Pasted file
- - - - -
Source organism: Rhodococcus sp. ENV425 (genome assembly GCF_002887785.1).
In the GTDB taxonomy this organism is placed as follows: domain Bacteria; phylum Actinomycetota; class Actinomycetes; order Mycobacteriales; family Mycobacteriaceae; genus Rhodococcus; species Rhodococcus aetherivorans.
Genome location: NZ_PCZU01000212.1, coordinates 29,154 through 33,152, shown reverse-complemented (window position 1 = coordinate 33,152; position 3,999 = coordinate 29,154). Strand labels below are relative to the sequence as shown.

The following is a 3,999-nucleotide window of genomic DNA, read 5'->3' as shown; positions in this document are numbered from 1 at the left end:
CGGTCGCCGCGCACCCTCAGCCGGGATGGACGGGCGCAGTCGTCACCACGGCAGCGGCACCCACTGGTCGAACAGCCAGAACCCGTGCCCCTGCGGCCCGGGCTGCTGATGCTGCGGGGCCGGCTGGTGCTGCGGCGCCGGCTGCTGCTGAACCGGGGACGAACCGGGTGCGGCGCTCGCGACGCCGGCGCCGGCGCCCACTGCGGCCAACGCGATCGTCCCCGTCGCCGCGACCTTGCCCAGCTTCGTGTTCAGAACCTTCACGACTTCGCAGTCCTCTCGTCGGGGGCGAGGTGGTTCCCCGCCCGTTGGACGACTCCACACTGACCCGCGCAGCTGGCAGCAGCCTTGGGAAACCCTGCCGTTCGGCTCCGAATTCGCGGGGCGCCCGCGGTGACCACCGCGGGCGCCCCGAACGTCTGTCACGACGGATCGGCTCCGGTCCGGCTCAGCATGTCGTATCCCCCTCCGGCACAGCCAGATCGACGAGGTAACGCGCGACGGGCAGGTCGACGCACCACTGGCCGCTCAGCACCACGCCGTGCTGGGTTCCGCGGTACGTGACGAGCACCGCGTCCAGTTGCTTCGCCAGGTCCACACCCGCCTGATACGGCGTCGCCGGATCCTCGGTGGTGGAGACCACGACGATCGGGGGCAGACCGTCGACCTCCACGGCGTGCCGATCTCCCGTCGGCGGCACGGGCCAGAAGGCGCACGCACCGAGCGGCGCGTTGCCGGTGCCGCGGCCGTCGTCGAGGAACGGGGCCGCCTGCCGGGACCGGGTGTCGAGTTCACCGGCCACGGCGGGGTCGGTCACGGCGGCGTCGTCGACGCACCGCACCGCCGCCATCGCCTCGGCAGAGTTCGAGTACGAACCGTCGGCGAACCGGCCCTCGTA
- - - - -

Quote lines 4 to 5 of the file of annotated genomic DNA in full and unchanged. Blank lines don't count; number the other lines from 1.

The following is a 3,999-nucleotide window of genomic DNA, read 5'->3' as shown; positions in this document are numbered from 1 at the left end:
CGGTCGCCGCGCACCCTCAGCCGGGATGGACGGGCGCAGTCGTCACCACGGCAGCGGCACCCACTGGTCGAACAGCCAGAACCCGTGCCCCTGCGGCCCGGGCTGCTGATGCTGCGGGGCCGGCTGGTGCTGCGGCGCCGGCTGCTGCTGAACCGGGGACGAACCGGGTGCGGCGCTCGCGACGCCGGCGCCGGCGCCCACTGCGGCCAACGCGATCGTCCCCGTCGCCGCGACCTTGCCCAGCTTCGTGTTCAGAACCTTCACGACTTCGCAGTCCTCTCGTCGGGGGCGAGGTGGTTCCCCGCCCGTTGGACGACTCCACACTGACCCGCGCAGCTGGCAGCAGCCTTGGGAAACCCTGCCGTTCGGCTCCGAATTCGCGGGGCGCCCGCGGTGACCACCGCGGGCGCCCCGAACGTCTGTCACGACGGATCGGCTCCGGTCCGGCTCAGCATGTCGTATCCCCCTCCGGCACAGCCAGATCGACGAGGTAACGCGCGACGGGCAGGTCGACGCACCACTGGCCGCTCAGCACCACGCCGTGCTGGGTTCCGCGGTACGTGACGAGCACCGCGTCCAGTTGCTTCGCCAGGTCCACACCCGCCTGATACGGCGTCGCCGGATCCTCGGTGGTGGAGACCACGACGATCGGGGGCAGACCGTCGACCTCCACGGCGTGCCGATCTCCCGTCGGCGGCACGGGCCAGAAGGCGCACGCACCGAGCGGCGCGTTGCCGGTGCCGCGGCCGTCGTCGAGGAACGGGGCCGCCTGCCGGGACCGGGTGTCGAGTTCACCGGCCACGGCGGGGTCGGTCACGGCGGCGTCGTCGACGCACCGCACCGCCGCCATCGCCTCGGCAGAGTTCGAGTACGAACCGTCGGCGAACCGGCCCTCGTA